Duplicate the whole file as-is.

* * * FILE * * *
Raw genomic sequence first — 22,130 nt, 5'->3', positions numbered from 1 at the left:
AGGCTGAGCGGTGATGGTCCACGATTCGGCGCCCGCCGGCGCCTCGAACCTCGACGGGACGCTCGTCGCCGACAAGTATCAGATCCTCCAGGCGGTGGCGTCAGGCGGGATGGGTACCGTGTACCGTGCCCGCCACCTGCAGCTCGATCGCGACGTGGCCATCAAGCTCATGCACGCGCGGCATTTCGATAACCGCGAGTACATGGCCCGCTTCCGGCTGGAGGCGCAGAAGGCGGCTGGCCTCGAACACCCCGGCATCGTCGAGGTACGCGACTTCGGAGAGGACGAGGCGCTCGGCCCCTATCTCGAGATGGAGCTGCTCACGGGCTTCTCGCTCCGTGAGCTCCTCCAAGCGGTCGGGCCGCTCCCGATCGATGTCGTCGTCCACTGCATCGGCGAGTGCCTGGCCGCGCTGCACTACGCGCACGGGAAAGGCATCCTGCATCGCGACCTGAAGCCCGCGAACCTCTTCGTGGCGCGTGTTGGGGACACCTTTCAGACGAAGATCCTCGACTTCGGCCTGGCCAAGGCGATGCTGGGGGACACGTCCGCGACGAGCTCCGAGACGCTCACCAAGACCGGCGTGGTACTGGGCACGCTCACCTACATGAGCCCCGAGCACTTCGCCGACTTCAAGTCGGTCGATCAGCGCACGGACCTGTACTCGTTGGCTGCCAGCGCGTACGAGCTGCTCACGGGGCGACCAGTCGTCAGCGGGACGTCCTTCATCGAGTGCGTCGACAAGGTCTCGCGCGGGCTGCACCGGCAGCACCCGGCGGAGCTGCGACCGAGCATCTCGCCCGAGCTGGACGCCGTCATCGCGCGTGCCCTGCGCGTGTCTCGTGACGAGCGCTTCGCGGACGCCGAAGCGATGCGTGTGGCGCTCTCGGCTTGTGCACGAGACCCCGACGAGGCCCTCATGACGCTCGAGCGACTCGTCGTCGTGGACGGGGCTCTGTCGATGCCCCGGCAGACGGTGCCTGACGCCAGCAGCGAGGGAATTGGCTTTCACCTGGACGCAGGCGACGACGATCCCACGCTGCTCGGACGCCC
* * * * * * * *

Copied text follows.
Raw genomic sequence first — 22,130 nt, 5'->3', positions numbered from 1 at the left:
AGGCTGAGCGGTGATGGTCCACGATTCGGCGCCCGCCGGCGCCTCGAACCTCGACGGGACGCTCGTCGCCGACAAGTATCAGATCCTCCAGGCGGTGGCGTCAGGCGGGATGGGTACCGTGTACCGTGCCCGCCACCTGCAGCTCGATCGCGACGTGGCCATCAAGCTCATGCACGCGCGGCATTTCGATAACCGCGAGTACATGGCCCGCTTCCGGCTGGAGGCGCAGAAGGCGGCTGGCCTCGAACACCCCGGCATCGTCGAGGTACGCGACTTCGGAGAGGACGAGGCGCTCGGCCCCTATCTCGAGATGGAGCTGCTCACGGGCTTCTCGCTCCGTGAGCTCCTCCAAGCGGTCGGGCCGCTCCCGATCGATGTCGTCGTCCACTGCATCGGCGAGTGCCTGGCCGCGCTGCACTACGCGCACGGGAAAGGCATCCTGCATCGCGACCTGAAGCCCGCGAACCTCTTCGTGGCGCGTGTTGGGGACACCTTTCAGACGAAGATCCTCGACTTCGGCCTGGCCAAGGCGATGCTGGGGGACACGTCCGCGACGAGCTCCGAGACGCTCACCAAGACCGGCGTGGTACTGGGCACGCTCACCTACATGAGCCCCGAGCACTTCGCCGACTTCAAGTCGGTCGATCAGCGCACGGACCTGTACTCGTTGGCTGCCAGCGCGTACGAGCTGCTCACGGGGCGACCAGTCGTCAGCGGGACGTCCTTCATCGAGTGCGTCGACAAGGTCTCGCGCGGGCTGCACCGGCAGCACCCGGCGGAGCTGCGACCGAGCATCTCGCCCGAGCTGGACGCCGTCATCGCGCGTGCCCTGCGCGTGTCTCGTGACGAGCGCTTCGCGGACGCCGAAGCGATGCGTGTGGCGCTCTCGGCTTGTGCACGAGACCCCGACGAGGCCCTCATGACGCTCGAGCGACTCGTCGTCGTGGACGGGGCTCTGTCGATGCCCCGGCAGACGGTGCCTGACGCCAGCAGCGAGGGAATTGGCTTTCACCTGGACGCAGGCGACGACGATCCCACGCTGCTCGGACGCCC